Prague Music and Architecture

Our Prague visit was quite different than prior cities: more walking and exploring, fewer museums.

Cute cafe in Prague Cute cafe in Prague

Rainy Thursday started with a Prague Art Noveau and Cubist Architecture walking tour with our guide Bonita. We spent over three hours with her, looking at building facades, barging into hotel lobbies and cafes, and talking about Prague history. The tour was exceptionally good and opened our eyes to elements that were hidden in plain sight.

Julie and our guide at the upside down horse Julie and our guide at the upside down horse

Similar to Berlin and other European major cities, Prague experienced a cultural peak around the turn of the 20th century, much of which was rapidly undone following WWI. There’s so much historical context that overlays with art and architecture, and we are lucky to have much of the innovation that happened in Prague staring right at us.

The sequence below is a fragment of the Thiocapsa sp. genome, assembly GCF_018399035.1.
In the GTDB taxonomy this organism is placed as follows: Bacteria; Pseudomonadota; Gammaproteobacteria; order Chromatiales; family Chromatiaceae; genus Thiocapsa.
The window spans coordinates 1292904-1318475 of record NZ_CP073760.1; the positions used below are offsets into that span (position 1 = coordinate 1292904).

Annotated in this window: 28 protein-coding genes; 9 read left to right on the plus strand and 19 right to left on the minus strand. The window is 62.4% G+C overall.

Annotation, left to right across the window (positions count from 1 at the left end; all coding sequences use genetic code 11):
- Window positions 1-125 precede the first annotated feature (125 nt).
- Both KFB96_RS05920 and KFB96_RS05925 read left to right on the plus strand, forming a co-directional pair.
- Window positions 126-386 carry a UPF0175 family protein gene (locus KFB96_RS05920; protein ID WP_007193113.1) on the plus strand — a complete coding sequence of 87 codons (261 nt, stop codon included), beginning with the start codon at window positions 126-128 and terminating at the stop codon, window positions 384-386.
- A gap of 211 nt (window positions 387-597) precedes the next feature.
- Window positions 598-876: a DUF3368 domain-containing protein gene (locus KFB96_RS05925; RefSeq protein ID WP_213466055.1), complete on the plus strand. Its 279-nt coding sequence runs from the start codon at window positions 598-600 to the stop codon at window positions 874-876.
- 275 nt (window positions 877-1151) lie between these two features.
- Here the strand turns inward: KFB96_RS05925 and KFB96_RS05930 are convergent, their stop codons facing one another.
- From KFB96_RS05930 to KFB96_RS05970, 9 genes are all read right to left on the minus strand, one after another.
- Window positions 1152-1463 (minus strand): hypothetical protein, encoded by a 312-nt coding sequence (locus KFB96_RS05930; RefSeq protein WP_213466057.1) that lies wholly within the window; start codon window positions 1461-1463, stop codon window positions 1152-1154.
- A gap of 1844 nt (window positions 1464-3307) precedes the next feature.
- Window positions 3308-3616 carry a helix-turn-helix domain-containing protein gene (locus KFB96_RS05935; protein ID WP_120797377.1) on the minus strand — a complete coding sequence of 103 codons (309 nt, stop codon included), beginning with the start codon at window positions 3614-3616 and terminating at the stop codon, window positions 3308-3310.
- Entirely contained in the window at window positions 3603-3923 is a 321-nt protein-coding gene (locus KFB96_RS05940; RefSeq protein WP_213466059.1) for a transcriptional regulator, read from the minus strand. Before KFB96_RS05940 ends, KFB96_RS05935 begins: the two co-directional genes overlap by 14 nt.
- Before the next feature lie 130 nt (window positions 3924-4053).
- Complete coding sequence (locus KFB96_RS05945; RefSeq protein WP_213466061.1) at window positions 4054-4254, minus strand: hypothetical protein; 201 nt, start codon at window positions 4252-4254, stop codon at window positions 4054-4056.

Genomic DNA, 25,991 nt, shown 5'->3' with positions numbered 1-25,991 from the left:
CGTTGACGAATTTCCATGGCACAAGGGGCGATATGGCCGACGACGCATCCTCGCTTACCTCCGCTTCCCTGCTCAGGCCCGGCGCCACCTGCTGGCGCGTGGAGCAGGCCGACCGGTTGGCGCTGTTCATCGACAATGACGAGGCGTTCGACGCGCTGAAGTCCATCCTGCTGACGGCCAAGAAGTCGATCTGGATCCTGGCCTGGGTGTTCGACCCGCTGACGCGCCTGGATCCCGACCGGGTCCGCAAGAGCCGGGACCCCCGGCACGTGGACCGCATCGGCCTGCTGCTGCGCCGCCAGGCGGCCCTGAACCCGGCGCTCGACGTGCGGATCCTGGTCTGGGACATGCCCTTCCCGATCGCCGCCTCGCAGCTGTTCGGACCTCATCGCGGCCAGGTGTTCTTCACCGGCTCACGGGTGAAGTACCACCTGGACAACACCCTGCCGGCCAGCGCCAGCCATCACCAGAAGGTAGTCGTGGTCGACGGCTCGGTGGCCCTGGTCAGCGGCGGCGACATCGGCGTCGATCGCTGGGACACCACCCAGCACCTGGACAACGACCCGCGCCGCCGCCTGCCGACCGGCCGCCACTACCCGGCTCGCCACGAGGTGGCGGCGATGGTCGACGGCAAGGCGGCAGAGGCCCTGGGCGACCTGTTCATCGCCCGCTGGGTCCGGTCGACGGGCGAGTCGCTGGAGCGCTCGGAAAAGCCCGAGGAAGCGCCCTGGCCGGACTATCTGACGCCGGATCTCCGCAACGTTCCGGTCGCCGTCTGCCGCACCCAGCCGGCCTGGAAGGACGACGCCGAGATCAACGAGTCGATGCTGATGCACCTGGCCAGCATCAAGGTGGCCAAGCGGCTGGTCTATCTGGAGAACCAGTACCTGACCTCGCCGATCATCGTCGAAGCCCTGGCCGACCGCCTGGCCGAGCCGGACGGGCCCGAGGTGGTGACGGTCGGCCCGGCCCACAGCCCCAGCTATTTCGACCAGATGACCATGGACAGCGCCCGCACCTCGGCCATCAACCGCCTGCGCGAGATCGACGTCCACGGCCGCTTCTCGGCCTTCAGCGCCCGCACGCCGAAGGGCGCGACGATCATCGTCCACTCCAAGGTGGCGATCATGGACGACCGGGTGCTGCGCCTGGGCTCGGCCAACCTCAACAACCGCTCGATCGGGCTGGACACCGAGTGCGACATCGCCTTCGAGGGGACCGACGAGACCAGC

Babies crawl up the Zizkov TV tower Babies crawl up the Zizkov TV tower

Prague has several amazing parks and high points to walk to, and each day we allocated some time to wander away from the city. This included Riegrovy sady, Vitkov hill, Stromovka, and Petrin hill. It seems that every park features its own beer garden (or two).

End of the philharmonic concert in Prague End of the philharmonic concert in Prague

We also saw two concerts in Prague, with the highlight (maybe of the trip so far) being the Czech Philharmonic performing Schumann’s oratorio Paradise and the Peri. Just as we had never seen an opera before Vienna, we didn’t know what to expect with an oratorio. It entailed a full orchestra, a choir in the balcony above, and five featured soloists on the main stage. Conducting the orchestra was Daniel Harding; we were both impressed by his energy and what appeared to be pure joy as he led the ensemble. We found this roughly two hour long performance to be much more engaging than the opera in Vienna, but this is the age of short attention spans.